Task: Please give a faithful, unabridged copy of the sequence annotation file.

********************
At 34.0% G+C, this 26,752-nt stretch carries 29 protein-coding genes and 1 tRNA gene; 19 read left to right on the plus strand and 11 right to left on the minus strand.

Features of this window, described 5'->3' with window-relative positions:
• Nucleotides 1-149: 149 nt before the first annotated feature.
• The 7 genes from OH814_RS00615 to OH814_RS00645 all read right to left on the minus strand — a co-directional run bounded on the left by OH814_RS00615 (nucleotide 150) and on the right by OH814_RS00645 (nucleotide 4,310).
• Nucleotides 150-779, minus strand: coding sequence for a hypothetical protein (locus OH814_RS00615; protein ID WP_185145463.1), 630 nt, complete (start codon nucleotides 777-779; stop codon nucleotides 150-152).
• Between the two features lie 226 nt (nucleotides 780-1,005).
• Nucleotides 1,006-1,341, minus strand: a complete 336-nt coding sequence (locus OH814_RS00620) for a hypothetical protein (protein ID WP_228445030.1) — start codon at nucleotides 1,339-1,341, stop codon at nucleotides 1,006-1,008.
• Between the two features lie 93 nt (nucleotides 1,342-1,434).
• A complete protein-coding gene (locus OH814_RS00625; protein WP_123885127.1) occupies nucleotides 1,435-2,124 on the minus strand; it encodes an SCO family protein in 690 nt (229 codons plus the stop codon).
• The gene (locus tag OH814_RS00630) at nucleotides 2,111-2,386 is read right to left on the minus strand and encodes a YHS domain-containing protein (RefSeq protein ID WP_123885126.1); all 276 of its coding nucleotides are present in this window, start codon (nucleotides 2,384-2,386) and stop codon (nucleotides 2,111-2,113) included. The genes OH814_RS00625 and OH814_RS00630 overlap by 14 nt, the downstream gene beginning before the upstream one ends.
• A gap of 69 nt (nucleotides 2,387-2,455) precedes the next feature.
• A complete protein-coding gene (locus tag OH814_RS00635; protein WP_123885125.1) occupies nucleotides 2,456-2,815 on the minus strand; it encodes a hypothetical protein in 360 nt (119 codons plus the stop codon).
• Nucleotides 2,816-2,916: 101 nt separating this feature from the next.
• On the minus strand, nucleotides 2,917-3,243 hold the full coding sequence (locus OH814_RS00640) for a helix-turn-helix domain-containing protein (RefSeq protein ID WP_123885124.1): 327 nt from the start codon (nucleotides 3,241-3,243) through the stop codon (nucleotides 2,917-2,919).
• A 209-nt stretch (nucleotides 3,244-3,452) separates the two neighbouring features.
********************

At 34.0% G+C, this 26,752-nt stretch carries 29 protein-coding genes and 1 tRNA gene; 19 read left to right on the plus strand and 11 right to left on the minus strand.

Features of this window, described 5'->3' with window-relative positions:
• Nucleotides 1-149: 149 nt before the first annotated feature.
• The 7 genes from OH814_RS00615 to OH814_RS00645 all read right to left on the minus strand — a co-directional run bounded on the left by OH814_RS00615 (nucleotide 150) and on the right by OH814_RS00645 (nucleotide 4,310).
• Nucleotides 150-779, minus strand: coding sequence for a hypothetical protein (locus OH814_RS00615; protein ID WP_185145463.1), 630 nt, complete (start codon nucleotides 777-779; stop codon nucleotides 150-152).
• Between the two features lie 226 nt (nucleotides 780-1,005).
• Nucleotides 1,006-1,341, minus strand: a complete 336-nt coding sequence (locus OH814_RS00620) for a hypothetical protein (protein ID WP_228445030.1) — start codon at nucleotides 1,339-1,341, stop codon at nucleotides 1,006-1,008.
• Between the two features lie 93 nt (nucleotides 1,342-1,434).
• A complete protein-coding gene (locus OH814_RS00625; protein WP_123885127.1) occupies nucleotides 1,435-2,124 on the minus strand; it encodes an SCO family protein in 690 nt (229 codons plus the stop codon).
• The gene (locus tag OH814_RS00630) at nucleotides 2,111-2,386 is read right to left on the minus strand and encodes a YHS domain-containing protein (RefSeq protein ID WP_123885126.1); all 276 of its coding nucleotides are present in this window, start codon (nucleotides 2,384-2,386) and stop codon (nucleotides 2,111-2,113) included. The genes OH814_RS00625 and OH814_RS00630 overlap by 14 nt, the downstream gene beginning before the upstream one ends.
• A gap of 69 nt (nucleotides 2,387-2,455) precedes the next feature.
• A complete protein-coding gene (locus tag OH814_RS00635; protein WP_123885125.1) occupies nucleotides 2,456-2,815 on the minus strand; it encodes a hypothetical protein in 360 nt (119 codons plus the stop codon).
• Nucleotides 2,816-2,916: 101 nt separating this feature from the next.
• On the minus strand, nucleotides 2,917-3,243 hold the full coding sequence (locus OH814_RS00640) for a helix-turn-helix domain-containing protein (RefSeq protein ID WP_123885124.1): 327 nt from the start codon (nucleotides 3,241-3,243) through the stop codon (nucleotides 2,917-2,919).
• A 209-nt stretch (nucleotides 3,244-3,452) separates the two neighbouring features.